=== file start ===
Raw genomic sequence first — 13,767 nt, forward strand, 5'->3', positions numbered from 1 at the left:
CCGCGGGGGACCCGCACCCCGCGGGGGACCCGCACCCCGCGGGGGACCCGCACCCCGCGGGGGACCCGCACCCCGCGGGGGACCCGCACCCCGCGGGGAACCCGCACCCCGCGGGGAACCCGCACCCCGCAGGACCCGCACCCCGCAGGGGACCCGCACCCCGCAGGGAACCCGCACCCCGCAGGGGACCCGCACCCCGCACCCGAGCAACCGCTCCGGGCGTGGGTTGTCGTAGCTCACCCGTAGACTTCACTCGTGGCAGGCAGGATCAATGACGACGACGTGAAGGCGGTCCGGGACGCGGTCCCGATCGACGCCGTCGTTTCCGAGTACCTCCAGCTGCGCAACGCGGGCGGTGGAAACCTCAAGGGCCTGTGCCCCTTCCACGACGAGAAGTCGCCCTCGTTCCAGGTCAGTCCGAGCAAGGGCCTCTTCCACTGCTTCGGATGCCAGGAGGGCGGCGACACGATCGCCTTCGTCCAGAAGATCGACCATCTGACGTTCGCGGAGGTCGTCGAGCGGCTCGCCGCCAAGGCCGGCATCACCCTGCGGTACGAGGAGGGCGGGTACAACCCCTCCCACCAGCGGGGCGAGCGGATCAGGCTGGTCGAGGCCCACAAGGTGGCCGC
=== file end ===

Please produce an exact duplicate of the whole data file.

Raw genomic sequence first — 13,767 nt, forward strand, 5'->3', positions numbered from 1 at the left:
CCGCGGGGGACCCGCACCCCGCGGGGGACCCGCACCCCGCGGGGGACCCGCACCCCGCGGGGGACCCGCACCCCGCGGGGGACCCGCACCCCGCGGGGAACCCGCACCCCGCGGGGAACCCGCACCCCGCAGGACCCGCACCCCGCAGGGGACCCGCACCCCGCAGGGAACCCGCACCCCGCAGGGGACCCGCACCCCGCACCCGAGCAACCGCTCCGGGCGTGGGTTGTCGTAGCTCACCCGTAGACTTCACTCGTGGCAGGCAGGATCAATGACGACGACGTGAAGGCGGTCCGGGACGCGGTCCCGATCGACGCCGTCGTTTCCGAGTACCTCCAGCTGCGCAACGCGGGCGGTGGAAACCTCAAGGGCCTGTGCCCCTTCCACGACGAGAAGTCGCCCTCGTTCCAGGTCAGTCCGAGCAAGGGCCTCTTCCACTGCTTCGGATGCCAGGAGGGCGGCGACACGATCGCCTTCGTCCAGAAGATCGACCATCTGACGTTCGCGGAGGTCGTCGAGCGGCTCGCCGCCAAGGCCGGCATCACCCTGCGGTACGAGGAGGGCGGGTACAACCCCTCCCACCAGCGGGGCGAGCGGATCAGGCTGGTCGAGGCCCACAAGGTGGCCGC